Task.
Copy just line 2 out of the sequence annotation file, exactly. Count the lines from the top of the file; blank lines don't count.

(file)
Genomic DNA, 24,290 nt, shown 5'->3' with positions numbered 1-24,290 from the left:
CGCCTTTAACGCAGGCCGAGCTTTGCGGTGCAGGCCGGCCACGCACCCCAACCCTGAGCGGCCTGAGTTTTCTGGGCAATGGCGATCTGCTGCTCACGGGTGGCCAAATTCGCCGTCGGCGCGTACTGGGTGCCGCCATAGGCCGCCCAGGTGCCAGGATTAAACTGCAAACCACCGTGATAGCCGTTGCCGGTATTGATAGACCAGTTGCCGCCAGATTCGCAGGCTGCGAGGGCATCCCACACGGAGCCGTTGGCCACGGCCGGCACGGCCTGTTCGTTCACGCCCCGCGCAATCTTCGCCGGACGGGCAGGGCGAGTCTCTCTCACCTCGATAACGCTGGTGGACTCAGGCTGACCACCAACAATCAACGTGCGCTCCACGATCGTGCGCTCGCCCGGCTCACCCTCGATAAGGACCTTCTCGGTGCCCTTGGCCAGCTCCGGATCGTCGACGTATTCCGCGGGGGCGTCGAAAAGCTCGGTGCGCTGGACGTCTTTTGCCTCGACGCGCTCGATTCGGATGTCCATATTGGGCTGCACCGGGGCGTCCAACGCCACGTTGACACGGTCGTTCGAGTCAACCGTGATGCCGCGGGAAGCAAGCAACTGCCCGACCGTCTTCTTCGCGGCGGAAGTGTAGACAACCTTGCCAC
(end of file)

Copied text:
CGCCTTTAACGCAGGCCGAGCTTTGCGGTGCAGGCCGGCCACGCACCCCAACCCTGAGCGGCCTGAGTTTTCTGGGCAATGGCGATCTGCTGCTCACGGGTGGCCAAATTCGCCGTCGGCGCGTACTGGGTGCCGCCATAGGCCGCCCAGGTGCCAGGATTAAACTGCAAACCACCGTGATAGCCGTTGCCGGTATTGATAGACCAGTTGCCGCCAGATTCGCAGGCTGCGAGGGCATCCCACACGGAGCCGTTGGCCACGGCCGGCACGGCCTGTTCGTTCACGCCCCGCGCAATCTTCGCCGGACGGGCAGGGCGAGTCTCTCTCACCTCGATAACGCTGGTGGACTCAGGCTGACCACCAACAATCAACGTGCGCTCCACGATCGTGCGCTCGCCCGGCTCACCCTCGATAAGGACCTTCTCGGTGCCCTTGGCCAGCTCCGGATCGTCGACGTATTCCGCGGGGGCGTCGAAAAGCTCGGTGCGCTGGACGTCTTTTGCCTCGACGCGCTCGATTCGGATGTCCATATTGGGCTGCACCGGGGCGTCCAACGCCACGTTGACACGGTCGTTCGAGTCAACCGTGATGCCGCGGGAAGCAAGCAACTGCCCGACCGTCTTCTTCGCGGCGGAAGTGTAGACAACCTTGCCAC